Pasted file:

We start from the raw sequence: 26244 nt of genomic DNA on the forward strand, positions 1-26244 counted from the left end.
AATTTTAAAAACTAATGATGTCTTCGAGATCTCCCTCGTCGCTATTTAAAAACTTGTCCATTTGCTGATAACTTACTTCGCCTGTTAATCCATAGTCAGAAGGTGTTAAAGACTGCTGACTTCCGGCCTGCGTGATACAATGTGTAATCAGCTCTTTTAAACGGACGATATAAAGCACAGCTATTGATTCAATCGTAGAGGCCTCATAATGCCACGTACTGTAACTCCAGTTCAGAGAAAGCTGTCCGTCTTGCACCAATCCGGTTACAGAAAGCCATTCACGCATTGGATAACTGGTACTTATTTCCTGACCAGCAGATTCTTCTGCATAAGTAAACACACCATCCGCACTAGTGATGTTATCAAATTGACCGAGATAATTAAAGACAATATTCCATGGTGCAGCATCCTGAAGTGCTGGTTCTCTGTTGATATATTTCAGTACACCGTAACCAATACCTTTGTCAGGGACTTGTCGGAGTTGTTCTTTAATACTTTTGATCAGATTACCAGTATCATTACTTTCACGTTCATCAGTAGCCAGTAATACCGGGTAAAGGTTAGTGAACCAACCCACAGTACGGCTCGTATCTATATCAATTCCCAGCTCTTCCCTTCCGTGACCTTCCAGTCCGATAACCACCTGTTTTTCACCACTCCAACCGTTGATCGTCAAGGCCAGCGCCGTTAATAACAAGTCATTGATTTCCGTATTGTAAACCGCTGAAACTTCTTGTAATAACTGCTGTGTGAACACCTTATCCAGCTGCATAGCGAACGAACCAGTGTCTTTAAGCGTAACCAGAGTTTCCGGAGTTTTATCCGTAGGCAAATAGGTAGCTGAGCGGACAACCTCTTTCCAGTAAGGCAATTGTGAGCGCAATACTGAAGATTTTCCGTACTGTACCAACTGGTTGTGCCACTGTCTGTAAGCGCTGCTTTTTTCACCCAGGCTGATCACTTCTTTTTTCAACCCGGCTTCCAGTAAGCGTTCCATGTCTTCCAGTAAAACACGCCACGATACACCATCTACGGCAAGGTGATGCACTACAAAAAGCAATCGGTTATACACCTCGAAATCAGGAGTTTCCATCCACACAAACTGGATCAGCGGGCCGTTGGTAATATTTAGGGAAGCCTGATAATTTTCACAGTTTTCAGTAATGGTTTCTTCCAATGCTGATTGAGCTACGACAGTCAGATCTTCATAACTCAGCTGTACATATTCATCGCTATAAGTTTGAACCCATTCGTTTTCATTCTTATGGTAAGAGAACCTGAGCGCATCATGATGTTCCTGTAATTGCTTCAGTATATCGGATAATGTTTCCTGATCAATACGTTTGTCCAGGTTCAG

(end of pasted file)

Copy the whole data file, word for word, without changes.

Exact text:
We start from the raw sequence: 26244 nt of genomic DNA on the forward strand, positions 1-26244 counted from the left end.
AATTTTAAAAACTAATGATGTCTTCGAGATCTCCCTCGTCGCTATTTAAAAACTTGTCCATTTGCTGATAACTTACTTCGCCTGTTAATCCATAGTCAGAAGGTGTTAAAGACTGCTGACTTCCGGCCTGCGTGATACAATGTGTAATCAGCTCTTTTAAACGGACGATATAAAGCACAGCTATTGATTCAATCGTAGAGGCCTCATAATGCCACGTACTGTAACTCCAGTTCAGAGAAAGCTGTCCGTCTTGCACCAATCCGGTTACAGAAAGCCATTCACGCATTGGATAACTGGTACTTATTTCCTGACCAGCAGATTCTTCTGCATAAGTAAACACACCATCCGCACTAGTGATGTTATCAAATTGACCGAGATAATTAAAGACAATATTCCATGGTGCAGCATCCTGAAGTGCTGGTTCTCTGTTGATATATTTCAGTACACCGTAACCAATACCTTTGTCAGGGACTTGTCGGAGTTGTTCTTTAATACTTTTGATCAGATTACCAGTATCATTACTTTCACGTTCATCAGTAGCCAGTAATACCGGGTAAAGGTTAGTGAACCAACCCACAGTACGGCTCGTATCTATATCAATTCCCAGCTCTTCCCTTCCGTGACCTTCCAGTCCGATAACCACCTGTTTTTCACCACTCCAACCGTTGATCGTCAAGGCCAGCGCCGTTAATAACAAGTCATTGATTTCCGTATTGTAAACCGCTGAAACTTCTTGTAATAACTGCTGTGTGAACACCTTATCCAGCTGCATAGCGAACGAACCAGTGTCTTTAAGCGTAACCAGAGTTTCCGGAGTTTTATCCGTAGGCAAATAGGTAGCTGAGCGGACAACCTCTTTCCAGTAAGGCAATTGTGAGCGCAATACTGAAGATTTTCCGTACTGTACCAACTGGTTGTGCCACTGTCTGTAAGCGCTGCTTTTTTCACCCAGGCTGATCACTTCTTTTTTCAACCCGGCTTCCAGTAAGCGTTCCATGTCTTCCAGTAAAACACGCCACGATACACCATCTACGGCAAGGTGATGCACTACAAAAAGCAATCGGTTATACACCTCGAAATCAGGAGTTTCCATCCACACAAACTGGATCAGCGGGCCGTTGGTAATATTTAGGGAAGCCTGATAATTTTCACAGTTTTCAGTAATGGTTTCTTCCAATGCTGATTGAGCTACGACAGTCAGATCTTCATAACTCAGCTGTACATATTCATCGCTATAAGTTTGAACCCATTCGTTTTCATTCTTATGGTAAGAGAACCTGAGCGCATCATGATGTTCCTGTAATTGCTTCAGTATATCGGATAATGTTTCCTGATCAATACGTTTGTCCAGGTTCAG